|Jean-François Millet, Trussing Hay, 1850|
|Jean-Baptiste-Camille Corot, The Haywagon, 1830s to 1860s (?)|
|Theodore Rousseau, Landscape with a Plowman, 1860-1862|
|Gustave Courbet, Lunch Break During the Haying, 1867|
So the question might be asked, where were the vines? Not the planted vines but the painted ones. With vineyards planted to the horizon, you might expect to come across a wide variety of depictions. The 19th century was an expansive time for French landscape painters. Millet, Rousseau, and Corot amongst the Barbizon School. Gustave Courbet the Realist. Even Edouard Manet painted a bit of landscape. Landscape painting was a major undertaking of mid-19th century French art. And it would continue to be a major theme of the Impressionists towards the turn of the century. But you don't see vines amongst their work.
|Theodore Rousseau, The Large Oak Tree, Forest of Fontainebleau, 1839|
|Gustave Courbet, Forest in Autumn, 1841|
|Jean-Baptiste-Camille Corot, The Willows of Marissel, 1857|
|Jean-Francois Millet, Spring Landscape with Rainbow Sky, 1868-1873|
Admittedly the area around Barbizon, where several mid-19th century landscape painters worked, is more known for wheat fields and forest than vines. And it is true that I have seen two paintings from Millet that depict grapevines. But it is just those two that I can find from an entire 100 years of French landscape painting. Nothing from Courbet. Nothing from Corot. Nothing from Monet. No vines from Van Gogh. I'm not saying that vineyard paintings from these artists absolutely don't exist, and I am no art historian, but I certainly haven't been able to find others paintings that depict vines. And I have looked. Two paintings from Millet, an artist who lived to be 60 years old, is a very small amount of his total production. Two paintings from a century's worth of French paintings is pretty much almost none. Paintings of vineyards don't start to be a commonplace until the second half of the 20th century.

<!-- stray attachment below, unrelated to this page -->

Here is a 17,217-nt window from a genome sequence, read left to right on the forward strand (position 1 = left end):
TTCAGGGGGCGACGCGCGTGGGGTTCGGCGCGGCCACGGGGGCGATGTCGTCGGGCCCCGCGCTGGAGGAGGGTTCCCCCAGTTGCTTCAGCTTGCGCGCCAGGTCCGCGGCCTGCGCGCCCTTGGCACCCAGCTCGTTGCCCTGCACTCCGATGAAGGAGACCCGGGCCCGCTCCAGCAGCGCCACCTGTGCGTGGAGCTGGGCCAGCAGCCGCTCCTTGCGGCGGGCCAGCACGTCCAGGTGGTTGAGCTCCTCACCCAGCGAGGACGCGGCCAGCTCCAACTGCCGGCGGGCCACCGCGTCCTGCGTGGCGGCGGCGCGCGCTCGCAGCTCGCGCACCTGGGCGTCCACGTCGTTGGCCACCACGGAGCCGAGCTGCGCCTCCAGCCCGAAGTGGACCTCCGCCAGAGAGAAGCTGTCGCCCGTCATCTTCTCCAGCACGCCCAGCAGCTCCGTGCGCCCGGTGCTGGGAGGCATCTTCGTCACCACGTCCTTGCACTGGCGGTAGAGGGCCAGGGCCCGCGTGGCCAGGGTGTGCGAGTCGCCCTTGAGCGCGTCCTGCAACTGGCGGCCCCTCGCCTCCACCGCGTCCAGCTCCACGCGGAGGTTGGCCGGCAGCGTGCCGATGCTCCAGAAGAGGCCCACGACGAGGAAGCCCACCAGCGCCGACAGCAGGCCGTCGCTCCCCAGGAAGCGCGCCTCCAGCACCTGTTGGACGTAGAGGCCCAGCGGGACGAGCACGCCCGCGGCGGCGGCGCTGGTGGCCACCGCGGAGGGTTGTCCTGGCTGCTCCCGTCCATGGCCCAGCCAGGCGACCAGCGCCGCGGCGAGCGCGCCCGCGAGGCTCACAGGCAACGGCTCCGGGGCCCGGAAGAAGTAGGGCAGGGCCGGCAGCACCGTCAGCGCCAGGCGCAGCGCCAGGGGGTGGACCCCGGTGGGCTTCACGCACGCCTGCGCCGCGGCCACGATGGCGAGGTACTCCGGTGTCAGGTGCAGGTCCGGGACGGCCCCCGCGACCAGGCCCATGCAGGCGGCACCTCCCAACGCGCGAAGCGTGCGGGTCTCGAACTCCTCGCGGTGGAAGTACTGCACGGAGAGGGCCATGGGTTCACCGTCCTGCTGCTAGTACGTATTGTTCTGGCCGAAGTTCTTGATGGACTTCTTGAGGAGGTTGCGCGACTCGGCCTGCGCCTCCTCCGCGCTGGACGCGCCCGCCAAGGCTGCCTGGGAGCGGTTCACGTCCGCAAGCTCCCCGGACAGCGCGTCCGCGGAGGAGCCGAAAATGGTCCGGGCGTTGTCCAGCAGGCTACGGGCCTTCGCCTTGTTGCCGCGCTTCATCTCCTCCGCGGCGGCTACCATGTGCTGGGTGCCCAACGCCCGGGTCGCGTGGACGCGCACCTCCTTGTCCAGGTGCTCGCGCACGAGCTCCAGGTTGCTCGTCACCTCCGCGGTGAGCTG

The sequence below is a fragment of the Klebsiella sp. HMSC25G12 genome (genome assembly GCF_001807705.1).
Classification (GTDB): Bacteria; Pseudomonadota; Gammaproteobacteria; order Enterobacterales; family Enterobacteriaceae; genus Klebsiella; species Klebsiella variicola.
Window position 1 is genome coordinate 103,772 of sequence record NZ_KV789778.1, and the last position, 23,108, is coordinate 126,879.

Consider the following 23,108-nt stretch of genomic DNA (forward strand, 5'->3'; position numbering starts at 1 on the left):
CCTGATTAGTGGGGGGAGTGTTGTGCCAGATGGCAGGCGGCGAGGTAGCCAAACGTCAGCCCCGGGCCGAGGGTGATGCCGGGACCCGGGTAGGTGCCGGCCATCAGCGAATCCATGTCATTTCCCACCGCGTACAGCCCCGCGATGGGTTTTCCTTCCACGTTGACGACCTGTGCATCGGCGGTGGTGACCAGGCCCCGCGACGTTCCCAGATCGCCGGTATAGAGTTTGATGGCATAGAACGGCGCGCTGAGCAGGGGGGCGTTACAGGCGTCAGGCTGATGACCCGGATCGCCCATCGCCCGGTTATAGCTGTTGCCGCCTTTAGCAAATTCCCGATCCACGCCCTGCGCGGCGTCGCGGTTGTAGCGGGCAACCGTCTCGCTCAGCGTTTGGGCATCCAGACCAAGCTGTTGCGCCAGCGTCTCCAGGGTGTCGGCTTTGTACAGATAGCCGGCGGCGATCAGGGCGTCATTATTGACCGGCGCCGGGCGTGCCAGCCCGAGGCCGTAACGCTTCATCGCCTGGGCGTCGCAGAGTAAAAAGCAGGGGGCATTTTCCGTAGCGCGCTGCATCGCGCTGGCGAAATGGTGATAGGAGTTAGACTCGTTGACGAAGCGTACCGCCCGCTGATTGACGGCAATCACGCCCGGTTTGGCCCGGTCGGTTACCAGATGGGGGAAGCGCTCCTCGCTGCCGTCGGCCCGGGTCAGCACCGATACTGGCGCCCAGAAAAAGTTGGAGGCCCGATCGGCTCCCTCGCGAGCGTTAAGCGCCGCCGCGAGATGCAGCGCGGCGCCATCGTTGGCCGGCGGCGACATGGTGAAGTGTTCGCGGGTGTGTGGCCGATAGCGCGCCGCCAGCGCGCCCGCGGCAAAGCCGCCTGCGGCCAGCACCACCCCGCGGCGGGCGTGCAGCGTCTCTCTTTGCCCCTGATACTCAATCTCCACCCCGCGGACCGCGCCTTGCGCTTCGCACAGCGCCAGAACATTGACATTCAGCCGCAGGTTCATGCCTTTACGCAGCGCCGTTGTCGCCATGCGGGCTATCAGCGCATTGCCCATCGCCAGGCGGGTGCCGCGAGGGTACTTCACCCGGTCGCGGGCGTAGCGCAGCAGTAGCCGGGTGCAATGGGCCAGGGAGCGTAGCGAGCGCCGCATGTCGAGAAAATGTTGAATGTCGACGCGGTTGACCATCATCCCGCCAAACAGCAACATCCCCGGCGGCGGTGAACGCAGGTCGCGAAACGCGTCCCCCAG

|Theodore Rousseau, Panoramic Landscape, 1831-1834|
|Jean-Francois Millet, The Cousin in Greville, 1855|
|Gustave Courbet, The Valley of Ornans, 1858|
|Jean-Baptiste-Camille Corot, The Vale, 1855-1860|
|Edouard Manet, Landscape with a Village Church, early 1870s|
It's surprising what was deemed to be pastoral. There were all those vines everywhere, but none made it onto the walls of the Salons. I can only imagine that the grapevines weren't deemed fit to be seen. Perhaps we train them differently now, because the way we look at them is clearly not the same.
|Nowadays we might assume that he is reading a treatise on soil composition.|